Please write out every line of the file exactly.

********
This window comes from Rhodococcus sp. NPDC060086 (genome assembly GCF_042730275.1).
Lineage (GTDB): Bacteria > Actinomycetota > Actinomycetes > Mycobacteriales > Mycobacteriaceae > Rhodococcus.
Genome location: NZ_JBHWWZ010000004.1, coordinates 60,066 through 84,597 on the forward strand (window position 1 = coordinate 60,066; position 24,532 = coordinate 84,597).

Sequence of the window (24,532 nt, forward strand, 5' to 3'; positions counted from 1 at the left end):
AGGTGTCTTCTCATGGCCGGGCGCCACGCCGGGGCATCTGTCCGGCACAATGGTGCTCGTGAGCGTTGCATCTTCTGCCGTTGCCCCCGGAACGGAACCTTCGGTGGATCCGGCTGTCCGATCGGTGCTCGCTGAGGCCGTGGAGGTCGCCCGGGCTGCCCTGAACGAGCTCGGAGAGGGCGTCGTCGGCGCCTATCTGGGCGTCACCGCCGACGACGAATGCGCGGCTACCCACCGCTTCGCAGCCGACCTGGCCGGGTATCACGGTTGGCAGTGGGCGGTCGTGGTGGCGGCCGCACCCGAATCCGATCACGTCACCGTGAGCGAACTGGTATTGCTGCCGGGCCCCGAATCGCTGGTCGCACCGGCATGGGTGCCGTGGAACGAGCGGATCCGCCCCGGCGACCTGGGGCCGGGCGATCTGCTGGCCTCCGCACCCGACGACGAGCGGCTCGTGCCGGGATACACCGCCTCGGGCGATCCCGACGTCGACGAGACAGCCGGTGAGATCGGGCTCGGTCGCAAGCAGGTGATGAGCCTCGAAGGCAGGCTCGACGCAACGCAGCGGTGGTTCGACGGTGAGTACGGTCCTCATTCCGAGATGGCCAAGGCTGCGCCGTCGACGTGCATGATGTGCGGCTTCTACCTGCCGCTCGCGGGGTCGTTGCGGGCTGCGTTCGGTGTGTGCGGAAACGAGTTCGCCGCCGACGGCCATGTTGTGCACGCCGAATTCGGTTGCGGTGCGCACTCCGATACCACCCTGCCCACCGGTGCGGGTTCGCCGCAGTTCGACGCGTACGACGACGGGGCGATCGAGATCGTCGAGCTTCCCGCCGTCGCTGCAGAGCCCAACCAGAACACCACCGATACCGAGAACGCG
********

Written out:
This window comes from Rhodococcus sp. NPDC060086 (genome assembly GCF_042730275.1).
Lineage (GTDB): Bacteria > Actinomycetota > Actinomycetes > Mycobacteriales > Mycobacteriaceae > Rhodococcus.
Genome location: NZ_JBHWWZ010000004.1, coordinates 60,066 through 84,597 on the forward strand (window position 1 = coordinate 60,066; position 24,532 = coordinate 84,597).

Sequence of the window (24,532 nt, forward strand, 5' to 3'; positions counted from 1 at the left end):
AGGTGTCTTCTCATGGCCGGGCGCCACGCCGGGGCATCTGTCCGGCACAATGGTGCTCGTGAGCGTTGCATCTTCTGCCGTTGCCCCCGGAACGGAACCTTCGGTGGATCCGGCTGTCCGATCGGTGCTCGCTGAGGCCGTGGAGGTCGCCCGGGCTGCCCTGAACGAGCTCGGAGAGGGCGTCGTCGGCGCCTATCTGGGCGTCACCGCCGACGACGAATGCGCGGCTACCCACCGCTTCGCAGCCGACCTGGCCGGGTATCACGGTTGGCAGTGGGCGGTCGTGGTGGCGGCCGCACCCGAATCCGATCACGTCACCGTGAGCGAACTGGTATTGCTGCCGGGCCCCGAATCGCTGGTCGCACCGGCATGGGTGCCGTGGAACGAGCGGATCCGCCCCGGCGACCTGGGGCCGGGCGATCTGCTGGCCTCCGCACCCGACGACGAGCGGCTCGTGCCGGGATACACCGCCTCGGGCGATCCCGACGTCGACGAGACAGCCGGTGAGATCGGGCTCGGTCGCAAGCAGGTGATGAGCCTCGAAGGCAGGCTCGACGCAACGCAGCGGTGGTTCGACGGTGAGTACGGTCCTCATTCCGAGATGGCCAAGGCTGCGCCGTCGACGTGCATGATGTGCGGCTTCTACCTGCCGCTCGCGGGGTCGTTGCGGGCTGCGTTCGGTGTGTGCGGAAACGAGTTCGCCGCCGACGGCCATGTTGTGCACGCCGAATTCGGTTGCGGTGCGCACTCCGATACCACCCTGCCCACCGGTGCGGGTTCGCCGCAGTTCGACGCGTACGACGACGGGGCGATCGAGATCGTCGAGCTTCCCGCCGTCGCTGCAGAGCCCAACCAGAACACCACCGATACCGAGAACGCG